|Posted on 17 December, 2018 at 9:55|
Dictionary definition: (n/vb) belief/ve in the reliability, truth, honesty or ability of someone or something.
If trusting means to believe that something or someone is good, honest, true etc., doesn’t it imply a leap of faith, perhaps in the absence of evidence – of proof that the person, or thing, is trustworthy?
Does trusting start with “trusting myself enough to put myself into everything I do”? This suggests that when it comes to our ability, or otherwise, to trust, the most important relationship is the one we have with ourselves. If I have a strong sense of self, if I feel I know, like and value who I am – if I am OK with myself – the actions and the behaviour of others have less power to destabilise me. This does not mean I cannot feel hurt if an important relationship goes wrong, or someone I am close to behaves in a way that causes me pain. It means that even amidst that pain or grief, the core of who I am remains unaffected, unchanged: I recognise that other people’s behaviour is about them, and not a reflection of my own worth.
So can I trust others only when I have learned to trust myself? Or is trust perhaps something which emerges out of relationship, out of sharing, gradually, our vulnerability and seeing that it is received with love? If I put my trust in someone else, am I liable to forget to trust myself? Is it possible to have such blind faith in someone that we forget to listen to our own instinct, intuition and judgement, and act contrary to our nature, to our own flow?
Certainly trust is central to every relationship. Often hard-won in the first place, it can be easily lost, and difficult to retrieve once lost: “Breaking someone’s trust is like crumpling up a perfect piece of paper. You can smooth it over, but it’s never going to be the same again.”
Mistrust, or difficulty trusting, when we have troublingly low expectations of other people’s behaviour, is sadly usually based on experience. Our capacity for trusting is influenced by our earliest experiences of relationship: with our parents, or whoever cared for us in infancy. When parents or caregivers engage with us from the very beginning, mirroring our facial expressions – our earliest attempts at relationship – and continue to respond to us with genuine warmth, attentiveness, acceptance, consistency and sensitivity as we grow and develop, we form what’s known as secure attachment – think of the toddler confidently running away to play, assured that mum or dad, or whoever cares for them, will still be there if they need to ‘return to base’. This is the basis of trust; we acquire our pattern for trusting within our formative relationships. If our caregivers are unpredictable and inconsistent, or abusive, we will have difficulty learning to trust, and may grow up expecting, either consciously or unconsciously, others to be hurtful, mean or to let us down. Furthermore, we do not learn to trust ourselves. A secure attachment to caregivers over time becomes internalised, and we grow up with a strong and secure ‘sense of self’. Without this, we can lack the self-assurance to rely on others and take healthy risks.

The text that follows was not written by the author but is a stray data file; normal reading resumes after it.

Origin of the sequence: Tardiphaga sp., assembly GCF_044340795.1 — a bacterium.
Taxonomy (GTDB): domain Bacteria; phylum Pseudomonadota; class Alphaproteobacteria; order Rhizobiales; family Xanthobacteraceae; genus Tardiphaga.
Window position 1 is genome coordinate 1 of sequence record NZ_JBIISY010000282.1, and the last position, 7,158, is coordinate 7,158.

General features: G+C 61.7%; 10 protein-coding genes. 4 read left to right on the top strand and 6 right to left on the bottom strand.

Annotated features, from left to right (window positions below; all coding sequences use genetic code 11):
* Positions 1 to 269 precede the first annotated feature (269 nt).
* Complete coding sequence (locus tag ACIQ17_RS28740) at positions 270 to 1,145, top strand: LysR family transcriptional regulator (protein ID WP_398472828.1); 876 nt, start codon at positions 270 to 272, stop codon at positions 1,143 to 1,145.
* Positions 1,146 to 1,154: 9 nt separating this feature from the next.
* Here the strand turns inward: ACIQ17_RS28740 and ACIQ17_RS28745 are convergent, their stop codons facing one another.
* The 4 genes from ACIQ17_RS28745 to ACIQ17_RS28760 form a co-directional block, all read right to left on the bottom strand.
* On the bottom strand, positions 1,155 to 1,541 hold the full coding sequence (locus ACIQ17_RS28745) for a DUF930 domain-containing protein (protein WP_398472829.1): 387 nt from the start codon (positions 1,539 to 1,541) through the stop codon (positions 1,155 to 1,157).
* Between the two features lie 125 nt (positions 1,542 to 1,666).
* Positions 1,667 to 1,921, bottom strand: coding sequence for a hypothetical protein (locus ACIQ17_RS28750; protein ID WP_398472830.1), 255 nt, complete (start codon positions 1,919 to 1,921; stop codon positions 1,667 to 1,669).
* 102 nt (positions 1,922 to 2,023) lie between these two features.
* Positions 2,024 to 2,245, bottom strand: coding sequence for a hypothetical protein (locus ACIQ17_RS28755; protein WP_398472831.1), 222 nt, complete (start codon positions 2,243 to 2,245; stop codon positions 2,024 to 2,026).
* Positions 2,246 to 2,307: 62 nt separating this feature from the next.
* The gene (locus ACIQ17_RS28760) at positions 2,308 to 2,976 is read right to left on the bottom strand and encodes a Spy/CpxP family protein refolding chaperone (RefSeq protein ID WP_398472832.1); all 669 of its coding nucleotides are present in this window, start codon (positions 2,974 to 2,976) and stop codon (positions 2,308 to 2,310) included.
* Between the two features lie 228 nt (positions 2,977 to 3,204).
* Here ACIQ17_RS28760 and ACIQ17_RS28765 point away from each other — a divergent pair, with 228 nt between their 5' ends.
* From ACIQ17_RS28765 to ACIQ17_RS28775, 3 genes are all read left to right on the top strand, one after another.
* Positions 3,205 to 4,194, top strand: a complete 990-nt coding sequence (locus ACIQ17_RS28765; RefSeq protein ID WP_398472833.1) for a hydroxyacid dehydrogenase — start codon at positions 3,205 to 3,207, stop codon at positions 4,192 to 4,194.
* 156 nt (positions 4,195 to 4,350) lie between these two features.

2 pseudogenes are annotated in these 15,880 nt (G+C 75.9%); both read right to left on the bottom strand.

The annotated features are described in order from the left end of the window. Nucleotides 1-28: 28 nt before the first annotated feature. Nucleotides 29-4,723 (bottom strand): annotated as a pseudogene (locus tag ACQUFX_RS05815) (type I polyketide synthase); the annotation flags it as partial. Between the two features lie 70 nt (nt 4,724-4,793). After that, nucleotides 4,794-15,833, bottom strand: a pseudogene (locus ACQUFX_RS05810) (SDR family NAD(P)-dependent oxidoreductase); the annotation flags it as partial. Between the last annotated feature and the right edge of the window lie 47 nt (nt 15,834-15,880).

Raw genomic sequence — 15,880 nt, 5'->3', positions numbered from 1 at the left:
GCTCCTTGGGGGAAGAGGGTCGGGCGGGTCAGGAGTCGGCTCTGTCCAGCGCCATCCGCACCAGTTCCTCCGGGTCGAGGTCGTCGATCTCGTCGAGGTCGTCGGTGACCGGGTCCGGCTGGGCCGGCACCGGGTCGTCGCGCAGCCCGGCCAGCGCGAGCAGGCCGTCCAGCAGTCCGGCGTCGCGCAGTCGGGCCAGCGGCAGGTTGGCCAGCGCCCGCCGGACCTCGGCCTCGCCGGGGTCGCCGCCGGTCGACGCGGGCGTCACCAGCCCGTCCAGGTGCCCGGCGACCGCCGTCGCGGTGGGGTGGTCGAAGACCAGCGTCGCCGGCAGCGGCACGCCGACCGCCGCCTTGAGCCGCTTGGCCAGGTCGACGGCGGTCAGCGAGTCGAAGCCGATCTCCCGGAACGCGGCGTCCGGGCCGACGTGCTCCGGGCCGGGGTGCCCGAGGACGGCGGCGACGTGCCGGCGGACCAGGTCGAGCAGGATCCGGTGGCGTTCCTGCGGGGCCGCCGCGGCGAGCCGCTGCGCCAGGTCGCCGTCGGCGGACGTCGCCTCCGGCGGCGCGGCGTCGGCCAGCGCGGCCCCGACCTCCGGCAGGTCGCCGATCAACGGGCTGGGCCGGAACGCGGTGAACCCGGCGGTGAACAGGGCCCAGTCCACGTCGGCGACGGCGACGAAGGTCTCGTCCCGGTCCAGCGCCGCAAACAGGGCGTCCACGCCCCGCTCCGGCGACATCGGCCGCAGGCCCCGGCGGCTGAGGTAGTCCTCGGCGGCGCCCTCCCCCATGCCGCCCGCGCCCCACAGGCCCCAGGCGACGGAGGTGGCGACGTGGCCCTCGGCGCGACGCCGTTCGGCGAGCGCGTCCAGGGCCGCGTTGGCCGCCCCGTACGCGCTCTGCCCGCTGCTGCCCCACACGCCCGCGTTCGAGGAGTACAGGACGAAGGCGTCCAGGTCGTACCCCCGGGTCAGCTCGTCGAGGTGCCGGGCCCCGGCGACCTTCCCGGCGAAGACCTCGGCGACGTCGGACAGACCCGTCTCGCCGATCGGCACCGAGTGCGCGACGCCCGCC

Trust is crucial to therapy: Therapy is a relationship that can be used to heal the damage left by “previous ruptures in relationships”, – by previous betrayals of trust. The therapist needs to be up to the task of earning a client’s trust, with understanding, patience and empathy. Each client who enters therapy takes a leap of faith, sharing private truths that often have not been previously revealed even to close family and loved-ones, and in doing so trusts the therapist, who is in effect, in the beginning at least, a complete stranger.
The client’s trusting must be reflected by the therapist behaving in a trustworthy manner, by being responsible for his/her own actions and requiring the client to be likewise, for theirs. The therapist may say that they are trustworthy, but the client must have proof, and the skill comes in communicating their trustworthiness to the client. Trust is like an interpersonal bridge, carefully constructed across the gap between the therapist and client by the therapist being receptive, empathic, consistent (not perfect), predictable (not inflexible), and maintaining ethical boundaries.
Offering clients freedom of choice, encouraging them to decide for themselves right from the start if the therapist is the right person to work with, communicates trust – effectively saying, “I want you to be free to go away, free to choose to come back”. Trust can only flourish in a non-traumatic, non-coercive environment, and a working alliance is established only once the client has actively chosen the therapist.
So if we recognise in ourselves a difficulty trusting, if our trust was broken so early in life that we were not able to develop a secure sense of self, therapy, which can act like ‘re-parenting’, can help. Self-trust is invaluable, and while it may be something we need to work on more than once, its benefits can be felt in all our relationships, including, first and foremost, the one with ourselves.
Trust in ourselves comes first. Everything else proceeds from that.